EU Chips Act to reshape global semiconductor market

11 February 2022

The European Commission outlined an ambitious policy on 8 February that aims to turn the region into a major player in the global semiconductor industry. Europe is increasingly trying to cut its dependence on Asia and the US when it comes to sourcing the component. The European Chips Act, a strategic initiative to help the region deliver on its green and digital ambitions, will help the EU mix up the market while securing future supply.

As part of this project, the European Commission announced a list of measures that it hopes will make the EU more competitive and resilient. In light of the ongoing chip crunch that saw disrupted car production last year, the EU plans to heavily invest in semiconductor technology. At a press conference dedicated to the Chips Act, European Commissioner Thierry Breton emphasised that ‘Europe cannot stay out of this technology race’ as there will be no green transition without chips.

Ambitious goals

The Act makes around €43 billion of public and private investments available, with the goal of more than doubling the EU’s share of global chip production from 9% to 20% by 2030. The Commission said it would spend €11 billion to boost the research, development, design, and manufacturing of semiconductors. But the EU wants to become a leader in this field, looking beyond research and technology. It wants to put its focus on manufacturing and packaging advanced chips in the bloc, which would help prevent any future disruptions in the supply chain.

‘You all know that the global shortage of chips has really slowed down our recovery,’ said Ursula von der Leyen, president of the Commission. ‘We have seen that whole production lines came to a standstill, for example with cars. While the demand was increasing, we could not deliver as needed because of the lack of chips.’

She cautioned that no continent can be entirely self-sufficient, saying that the EU will work to keep global markets open and connected to tackle bottlenecks. ‘Europe will build partnerships on chips with like-minded partners, for example the US, or for example Japan. It is about balanced interdependencies, and it is about reliability,’ von der Leyen said.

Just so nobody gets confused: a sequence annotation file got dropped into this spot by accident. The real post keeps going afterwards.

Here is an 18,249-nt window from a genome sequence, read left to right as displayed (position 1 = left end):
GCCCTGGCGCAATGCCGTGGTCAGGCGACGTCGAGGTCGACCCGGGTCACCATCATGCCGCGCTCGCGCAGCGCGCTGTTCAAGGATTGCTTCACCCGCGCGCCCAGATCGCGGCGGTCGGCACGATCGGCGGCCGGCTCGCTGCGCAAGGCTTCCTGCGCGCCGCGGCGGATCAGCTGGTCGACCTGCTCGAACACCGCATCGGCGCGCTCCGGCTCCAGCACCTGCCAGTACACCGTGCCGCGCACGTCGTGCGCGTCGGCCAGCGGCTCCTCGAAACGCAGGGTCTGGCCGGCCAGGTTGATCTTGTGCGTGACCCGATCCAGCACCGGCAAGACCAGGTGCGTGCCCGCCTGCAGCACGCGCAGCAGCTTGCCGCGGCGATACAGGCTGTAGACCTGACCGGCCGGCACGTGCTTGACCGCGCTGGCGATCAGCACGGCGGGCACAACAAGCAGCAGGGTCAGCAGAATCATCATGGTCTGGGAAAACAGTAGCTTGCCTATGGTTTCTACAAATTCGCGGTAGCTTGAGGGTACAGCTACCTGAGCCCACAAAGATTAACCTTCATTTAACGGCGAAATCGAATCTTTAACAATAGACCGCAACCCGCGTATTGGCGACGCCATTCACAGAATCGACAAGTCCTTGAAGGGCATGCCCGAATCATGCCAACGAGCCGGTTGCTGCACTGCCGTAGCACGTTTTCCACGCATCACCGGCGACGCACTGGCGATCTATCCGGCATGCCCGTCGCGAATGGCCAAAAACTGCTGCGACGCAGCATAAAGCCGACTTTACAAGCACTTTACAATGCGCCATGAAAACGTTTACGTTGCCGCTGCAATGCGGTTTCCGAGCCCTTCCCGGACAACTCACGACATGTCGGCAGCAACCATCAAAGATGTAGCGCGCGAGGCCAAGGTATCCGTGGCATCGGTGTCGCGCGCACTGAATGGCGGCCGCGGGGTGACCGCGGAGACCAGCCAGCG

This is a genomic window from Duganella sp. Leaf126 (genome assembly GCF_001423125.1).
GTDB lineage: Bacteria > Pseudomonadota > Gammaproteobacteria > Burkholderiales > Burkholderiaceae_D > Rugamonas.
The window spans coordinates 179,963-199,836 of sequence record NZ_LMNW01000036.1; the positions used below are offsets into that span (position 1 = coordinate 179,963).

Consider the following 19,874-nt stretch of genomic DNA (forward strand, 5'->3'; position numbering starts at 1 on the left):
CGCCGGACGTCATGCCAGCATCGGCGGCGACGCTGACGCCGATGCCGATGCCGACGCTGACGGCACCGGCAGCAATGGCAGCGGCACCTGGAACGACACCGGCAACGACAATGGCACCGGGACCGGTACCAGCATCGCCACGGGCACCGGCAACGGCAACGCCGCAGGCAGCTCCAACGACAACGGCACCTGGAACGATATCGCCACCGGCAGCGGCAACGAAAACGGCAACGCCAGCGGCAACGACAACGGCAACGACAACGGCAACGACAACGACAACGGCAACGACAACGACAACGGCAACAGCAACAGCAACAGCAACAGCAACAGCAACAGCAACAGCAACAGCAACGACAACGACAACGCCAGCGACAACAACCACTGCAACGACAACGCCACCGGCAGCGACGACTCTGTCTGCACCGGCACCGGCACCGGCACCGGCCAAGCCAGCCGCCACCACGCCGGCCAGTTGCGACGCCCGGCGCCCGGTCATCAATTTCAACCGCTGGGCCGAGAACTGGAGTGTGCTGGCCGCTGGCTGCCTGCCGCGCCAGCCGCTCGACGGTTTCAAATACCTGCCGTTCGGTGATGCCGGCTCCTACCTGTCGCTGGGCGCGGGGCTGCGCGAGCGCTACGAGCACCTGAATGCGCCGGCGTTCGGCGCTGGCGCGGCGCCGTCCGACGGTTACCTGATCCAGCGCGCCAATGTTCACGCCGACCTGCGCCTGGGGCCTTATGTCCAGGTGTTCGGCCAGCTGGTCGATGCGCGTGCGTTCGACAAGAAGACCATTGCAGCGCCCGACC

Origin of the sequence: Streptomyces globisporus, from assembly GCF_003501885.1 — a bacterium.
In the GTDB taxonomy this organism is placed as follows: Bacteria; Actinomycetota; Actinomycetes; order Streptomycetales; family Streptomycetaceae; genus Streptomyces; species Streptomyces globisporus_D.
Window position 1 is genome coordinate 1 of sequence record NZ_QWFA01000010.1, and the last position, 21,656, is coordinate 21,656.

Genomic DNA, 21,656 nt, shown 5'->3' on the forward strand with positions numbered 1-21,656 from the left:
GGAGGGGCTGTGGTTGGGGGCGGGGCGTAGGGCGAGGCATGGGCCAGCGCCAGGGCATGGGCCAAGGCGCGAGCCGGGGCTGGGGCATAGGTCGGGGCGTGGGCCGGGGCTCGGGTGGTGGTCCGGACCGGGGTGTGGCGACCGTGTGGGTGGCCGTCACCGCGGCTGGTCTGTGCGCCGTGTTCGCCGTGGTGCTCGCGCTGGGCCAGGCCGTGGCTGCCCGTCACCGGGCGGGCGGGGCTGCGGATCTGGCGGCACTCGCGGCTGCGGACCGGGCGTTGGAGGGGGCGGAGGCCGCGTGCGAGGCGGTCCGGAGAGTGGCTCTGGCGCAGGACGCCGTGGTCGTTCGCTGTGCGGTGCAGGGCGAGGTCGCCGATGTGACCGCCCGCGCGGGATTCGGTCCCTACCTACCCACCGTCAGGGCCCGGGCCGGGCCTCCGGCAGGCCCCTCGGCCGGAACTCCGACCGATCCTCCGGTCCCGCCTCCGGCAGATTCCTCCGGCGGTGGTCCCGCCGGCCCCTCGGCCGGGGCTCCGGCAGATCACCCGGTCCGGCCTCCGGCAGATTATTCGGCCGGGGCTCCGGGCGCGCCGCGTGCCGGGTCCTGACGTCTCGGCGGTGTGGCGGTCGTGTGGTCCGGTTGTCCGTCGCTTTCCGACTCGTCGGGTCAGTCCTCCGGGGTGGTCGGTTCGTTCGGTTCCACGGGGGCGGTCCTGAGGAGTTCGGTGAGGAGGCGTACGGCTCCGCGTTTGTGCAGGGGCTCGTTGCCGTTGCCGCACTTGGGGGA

European, yet global

Funding rules for semiconductor plants will be eased as part of the plans to boost Europe’s chip industry. Intel plans to build at least two new semiconductor factories in Europe, aiming to invest as much as €80 billion over the next decade to expand its European footprint. Meanwhile, Bosch wants to create a European supply chain for silicon carbide (SiC) semiconductors that it says will bring about a more energy-efficient and sustainable economy.

The general consensus is that the chip shortage will lessen in the second half of this year, with businesses hoping to return to normal in 2023. European automotive suppliers have welcomed the Chips Act. The European Association of Automotive Suppliers (CLEPA) presented four action points it wants policymakers to take note of. These include the EU improving attractiveness for private investments, increasing manufacturing capacities, building on existing strengths, and maintaining an open economy.

‘The EU’s strategy should build on strengths in chip design and automotive, while increasing manufacturing capabilities according to industry needs,’ said Sigrid de Vries, CLEPA secretary general. ‘The semiconductor and automotive industries are delivering high-value solutions for consumers and businesses thanks to globally-integrated supply chains. Policymakers should therefore maintain their commitment to an open market and help to diversify supply chains in cooperation with global partners where possible.’